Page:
March 13, 2018

The UK is “very close” to a Brexit deal securing rights of EU citizens

By Shoshana Kedem

The European Union’s chief Brexit negotiator Guy Verhofstadt, said the EU and UK are “very near” to an agreement to guarantee the rights of thousands of EU expat’s after Britain leaves the European Union.

Following the meeting in Strasbourg he tweeted that the bloc was nearing a “satisfying” solution to guaranteeing the rights of EU nationals living in Britain and throughout the continent.

“No citizen will be victim of Brexit” he posted.

Meanwhile, President of the European Commission Jean-Claude Juncker cautioned EU citizens to secure their rights and not “fall victim to Brexit” during the session.

Why it matters:

In December, negotiators agreed a deal which laid out a proposal for the rights of EU citizens in the UK and British nationals living on the continent.

Since then the EU has called for existing rules on freedom of movement and permanent residency, to apply until the end of the transition phase, in 31 December 2020.

During the meeting Juncker also warned UK MEP’s that they will come to “regret” their decision to exit the EU and the time will come “when you will regret your decision”. He stressed the “increasing urgency” to negotiate the UK’s withdrawal from the bloc within the time-frame.

Juncker added that the UK’s ties with the EU will “never be the same” again:

I would rather have preferred Britain not to have decided to leave the European Union, but anyone who leaves the European Union has to know, frankly, what this means,” he said.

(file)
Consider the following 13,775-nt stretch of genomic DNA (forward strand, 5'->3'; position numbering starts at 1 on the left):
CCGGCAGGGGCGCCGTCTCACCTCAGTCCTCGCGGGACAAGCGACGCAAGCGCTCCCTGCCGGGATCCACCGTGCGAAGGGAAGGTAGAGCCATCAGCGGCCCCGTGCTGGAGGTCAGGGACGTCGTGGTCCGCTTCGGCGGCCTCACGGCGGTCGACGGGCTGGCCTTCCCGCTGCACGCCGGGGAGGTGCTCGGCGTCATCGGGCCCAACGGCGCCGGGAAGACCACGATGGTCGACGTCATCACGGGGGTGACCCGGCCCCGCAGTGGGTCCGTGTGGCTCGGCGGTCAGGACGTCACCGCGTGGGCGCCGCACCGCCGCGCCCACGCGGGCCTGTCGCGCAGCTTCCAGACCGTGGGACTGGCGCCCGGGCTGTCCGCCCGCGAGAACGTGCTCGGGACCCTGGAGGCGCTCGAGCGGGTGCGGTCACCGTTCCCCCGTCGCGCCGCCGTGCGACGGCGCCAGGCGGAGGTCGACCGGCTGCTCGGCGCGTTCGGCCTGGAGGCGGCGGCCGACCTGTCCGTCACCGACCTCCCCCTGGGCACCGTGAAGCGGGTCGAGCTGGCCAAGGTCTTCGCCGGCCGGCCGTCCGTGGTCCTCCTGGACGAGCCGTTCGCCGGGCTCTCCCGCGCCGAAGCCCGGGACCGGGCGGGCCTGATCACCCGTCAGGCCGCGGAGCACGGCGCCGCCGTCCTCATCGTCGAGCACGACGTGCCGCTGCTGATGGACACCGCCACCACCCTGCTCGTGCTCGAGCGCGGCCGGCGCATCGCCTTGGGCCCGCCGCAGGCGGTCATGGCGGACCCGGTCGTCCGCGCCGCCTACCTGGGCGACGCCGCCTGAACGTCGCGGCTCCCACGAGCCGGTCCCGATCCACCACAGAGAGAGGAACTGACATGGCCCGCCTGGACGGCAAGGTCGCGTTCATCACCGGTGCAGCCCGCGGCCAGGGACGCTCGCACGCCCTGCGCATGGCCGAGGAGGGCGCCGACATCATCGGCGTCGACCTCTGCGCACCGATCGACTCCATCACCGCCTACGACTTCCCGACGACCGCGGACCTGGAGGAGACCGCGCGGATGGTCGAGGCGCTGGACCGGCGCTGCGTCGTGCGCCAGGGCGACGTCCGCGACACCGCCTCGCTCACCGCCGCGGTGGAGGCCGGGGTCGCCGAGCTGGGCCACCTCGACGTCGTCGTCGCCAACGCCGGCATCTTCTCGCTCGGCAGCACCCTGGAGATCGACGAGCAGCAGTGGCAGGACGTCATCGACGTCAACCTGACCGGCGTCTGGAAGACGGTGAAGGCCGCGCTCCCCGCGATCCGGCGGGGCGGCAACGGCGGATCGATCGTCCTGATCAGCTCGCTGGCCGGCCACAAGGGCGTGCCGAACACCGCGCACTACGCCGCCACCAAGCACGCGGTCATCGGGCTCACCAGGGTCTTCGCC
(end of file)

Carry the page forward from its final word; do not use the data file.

If you decide to jettison, leave behind, the common agreements and rules, then you have to accept that things cannot remain as they are.

He urged UK prime minister Theresa May to give “more clarity on how the UK sees its future relationship with the EU” and called for UK proposals on how to avoid a hard border in Northern Ireland.

He also repeated the union’s mantra that the UK can’t “cherry pick” a bespoke trade agreement. As he mentioned the UK’s departure date on 29 March 2019, Eurosceptic MEPs cheered.

At the same meeting Michel Barnier, the EU’s Brexit negotiator, warned that the UK has yet to face up to the “hard facts” of Brexit, as he underlined that Brussels will not grant “à la carte” access to the single market.

Meanwhile Eurosceptic former UKIP leader, Nigel Farage urged May to follow in Trump’s footsteps, by not giving into pressure from “unelected bullies” in formulating trade policies:

So please Mrs May at this summit next week, do what Trump has done, stand strong against the European Commission.

He stressed that May should snap up a deal with the US if the EU doesn’t pull through with a deal.

He also said that the UK should make a clean break from the bloc, dismissing May’s plans for a post-Brexit transition period, saying the UK voted “to leave this organisation”, the customs union and single market.


At a meeting in London on 6 March, attended by Verhofstadt, a spokesperson for May said that the “expectations of those moving to the UK” after Brexit day “will not be the same as those who arrived before our withdrawal.

The comments came after the UK government said EU nationals arriving in Britain during a post-Brexit transition period could apply for indefinite leave to stay in the country, but that their rights would be determined by British courts.

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